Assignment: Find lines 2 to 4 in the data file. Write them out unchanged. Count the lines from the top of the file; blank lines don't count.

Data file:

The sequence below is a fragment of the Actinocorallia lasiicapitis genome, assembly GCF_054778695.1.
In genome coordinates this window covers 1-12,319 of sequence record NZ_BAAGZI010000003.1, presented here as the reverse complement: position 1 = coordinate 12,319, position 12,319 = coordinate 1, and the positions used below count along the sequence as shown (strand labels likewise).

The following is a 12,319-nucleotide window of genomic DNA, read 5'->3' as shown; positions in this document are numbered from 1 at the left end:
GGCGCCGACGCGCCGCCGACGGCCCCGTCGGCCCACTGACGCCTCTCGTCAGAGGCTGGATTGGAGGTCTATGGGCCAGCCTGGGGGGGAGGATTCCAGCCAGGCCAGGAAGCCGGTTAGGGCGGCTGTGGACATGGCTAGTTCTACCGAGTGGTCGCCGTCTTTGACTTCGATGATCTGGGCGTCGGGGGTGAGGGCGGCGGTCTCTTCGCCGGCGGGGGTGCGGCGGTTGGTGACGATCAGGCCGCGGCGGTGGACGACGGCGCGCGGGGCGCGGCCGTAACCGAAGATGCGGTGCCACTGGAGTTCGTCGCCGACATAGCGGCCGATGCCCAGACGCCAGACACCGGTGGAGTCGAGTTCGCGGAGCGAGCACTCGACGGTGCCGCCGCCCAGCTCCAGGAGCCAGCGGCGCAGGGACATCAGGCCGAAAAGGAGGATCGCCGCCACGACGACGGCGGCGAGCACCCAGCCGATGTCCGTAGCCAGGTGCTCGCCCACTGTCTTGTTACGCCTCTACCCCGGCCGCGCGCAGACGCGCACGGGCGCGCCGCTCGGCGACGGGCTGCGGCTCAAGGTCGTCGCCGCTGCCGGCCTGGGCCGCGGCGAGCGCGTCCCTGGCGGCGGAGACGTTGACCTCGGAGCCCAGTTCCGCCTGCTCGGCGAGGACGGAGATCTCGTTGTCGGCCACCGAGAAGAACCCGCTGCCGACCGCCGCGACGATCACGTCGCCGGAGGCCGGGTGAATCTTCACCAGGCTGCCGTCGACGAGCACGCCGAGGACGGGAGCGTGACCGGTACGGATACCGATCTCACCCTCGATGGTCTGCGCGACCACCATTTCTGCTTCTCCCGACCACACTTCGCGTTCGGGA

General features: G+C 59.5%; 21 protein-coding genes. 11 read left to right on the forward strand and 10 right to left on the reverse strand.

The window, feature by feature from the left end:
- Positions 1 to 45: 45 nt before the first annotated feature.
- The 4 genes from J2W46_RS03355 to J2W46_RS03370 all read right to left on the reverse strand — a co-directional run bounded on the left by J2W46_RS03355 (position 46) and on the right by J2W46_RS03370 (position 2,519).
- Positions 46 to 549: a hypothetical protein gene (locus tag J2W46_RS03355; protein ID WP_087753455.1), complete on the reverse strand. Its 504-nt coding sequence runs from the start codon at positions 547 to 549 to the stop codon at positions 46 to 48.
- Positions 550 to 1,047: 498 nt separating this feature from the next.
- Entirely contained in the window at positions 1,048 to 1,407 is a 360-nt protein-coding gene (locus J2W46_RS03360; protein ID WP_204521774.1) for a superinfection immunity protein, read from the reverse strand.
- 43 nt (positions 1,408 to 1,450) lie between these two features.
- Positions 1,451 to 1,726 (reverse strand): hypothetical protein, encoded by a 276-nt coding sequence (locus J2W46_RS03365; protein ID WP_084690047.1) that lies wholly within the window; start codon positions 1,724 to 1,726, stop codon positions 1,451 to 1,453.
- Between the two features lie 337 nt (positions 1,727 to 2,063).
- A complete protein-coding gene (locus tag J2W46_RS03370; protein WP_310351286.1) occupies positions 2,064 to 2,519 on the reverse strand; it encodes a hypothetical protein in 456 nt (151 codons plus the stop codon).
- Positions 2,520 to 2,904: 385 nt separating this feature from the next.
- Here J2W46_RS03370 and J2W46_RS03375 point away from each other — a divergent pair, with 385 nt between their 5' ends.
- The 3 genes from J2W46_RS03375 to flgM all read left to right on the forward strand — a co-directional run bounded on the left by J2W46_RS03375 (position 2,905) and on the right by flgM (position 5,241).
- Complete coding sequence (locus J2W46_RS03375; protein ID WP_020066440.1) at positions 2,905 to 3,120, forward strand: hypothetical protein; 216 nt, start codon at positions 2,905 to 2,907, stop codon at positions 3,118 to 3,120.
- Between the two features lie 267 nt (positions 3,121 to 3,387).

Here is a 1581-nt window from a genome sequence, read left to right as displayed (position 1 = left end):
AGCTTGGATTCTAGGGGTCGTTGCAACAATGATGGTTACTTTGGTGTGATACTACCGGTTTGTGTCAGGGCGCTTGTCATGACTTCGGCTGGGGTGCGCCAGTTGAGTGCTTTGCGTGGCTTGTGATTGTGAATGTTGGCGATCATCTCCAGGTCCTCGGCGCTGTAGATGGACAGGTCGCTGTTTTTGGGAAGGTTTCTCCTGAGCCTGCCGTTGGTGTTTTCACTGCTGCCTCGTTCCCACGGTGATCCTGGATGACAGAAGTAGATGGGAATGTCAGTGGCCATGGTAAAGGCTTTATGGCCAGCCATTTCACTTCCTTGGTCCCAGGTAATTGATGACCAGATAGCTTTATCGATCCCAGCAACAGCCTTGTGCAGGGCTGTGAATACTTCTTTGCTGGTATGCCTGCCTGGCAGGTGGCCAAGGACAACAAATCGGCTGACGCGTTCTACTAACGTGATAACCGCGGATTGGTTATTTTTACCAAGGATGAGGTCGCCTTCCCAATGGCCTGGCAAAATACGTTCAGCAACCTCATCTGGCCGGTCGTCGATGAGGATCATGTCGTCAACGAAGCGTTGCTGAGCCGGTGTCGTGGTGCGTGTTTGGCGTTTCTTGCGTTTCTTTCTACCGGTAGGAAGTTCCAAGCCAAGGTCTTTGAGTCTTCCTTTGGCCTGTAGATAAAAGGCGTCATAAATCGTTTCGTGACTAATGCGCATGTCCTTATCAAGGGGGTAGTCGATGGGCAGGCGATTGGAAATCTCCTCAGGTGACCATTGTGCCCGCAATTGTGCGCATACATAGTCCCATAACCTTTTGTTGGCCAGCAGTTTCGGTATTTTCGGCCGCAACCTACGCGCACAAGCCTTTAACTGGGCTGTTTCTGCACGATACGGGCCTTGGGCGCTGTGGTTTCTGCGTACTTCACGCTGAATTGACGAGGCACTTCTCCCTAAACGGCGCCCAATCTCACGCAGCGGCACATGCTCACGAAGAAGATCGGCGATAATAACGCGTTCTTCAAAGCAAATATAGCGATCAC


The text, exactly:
In genome coordinates this window covers 1-12,319 of sequence record NZ_BAAGZI010000003.1, presented here as the reverse complement: position 1 = coordinate 12,319, position 12,319 = coordinate 1, and the positions used below count along the sequence as shown (strand labels likewise).

The following is a 12,319-nucleotide window of genomic DNA, read 5'->3' as shown; positions in this document are numbered from 1 at the left end:
GGCGCCGACGCGCCGCCGACGGCCCCGTCGGCCCACTGACGCCTCTCGTCAGAGGCTGGATTGGAGGTCTATGGGCCAGCCTGGGGGGGAGGATTCCAGCCAGGCCAGGAAGCCGGTTAGGGCGGCTGTGGACATGGCTAGTTCTACCGAGTGGTCGCCGTCTTTGACTTCGATGATCTGGGCGTCGGGGGTGAGGGCGGCGGTCTCTTCGCCGGCGGGGGTGCGGCGGTTGGTGACGATCAGGCCGCGGCGGTGGACGACGGCGCGCGGGGCGCGGCCGTAACCGAAGATGCGGTGCCACTGGAGTTCGTCGCCGACATAGCGGCCGATGCCCAGACGCCAGACACCGGTGGAGTCGAGTTCGCGGAGCGAGCACTCGACGGTGCCGCCGCCCAGCTCCAGGAGCCAGCGGCGCAGGGACATCAGGCCGAAAAGGAGGATCGCCGCCACGACGACGGCGGCGAGCACCCAGCCGATGTCCGTAGCCAGGTGCTCGCCCACTGTCTTGTTACGCCTCTACCCCGGCCGCGCGCAGACGCGCACGGGCGCGCCGCTCGGCGACGGGCTGCGGCTCAAGGTCGTCGCCGCTGCCGGCCTGGGCCGCGGCGAGCGCGTCCCTGGCGGCGGAGACGTTGACCTCGGAGCCCAGTTCCGCCTGCTCGGCGAGGACGGAGATCTCGTTGTCGGCCACCGAGAAGAACCCGCTGCCGACCGCCGCGACGATCACGTCGCCGGAGGCCGGGTGAATCTTCACCAGGCTGCCGTCGACGAGCACGCCGAGGACGGGAGCGTGACCGGTACGGATACCGATCTCACCCTCGATGGTCTGCGCGACCACCATTTCTGCTTCTCCCGACCACACTTCGCGTTCGGGA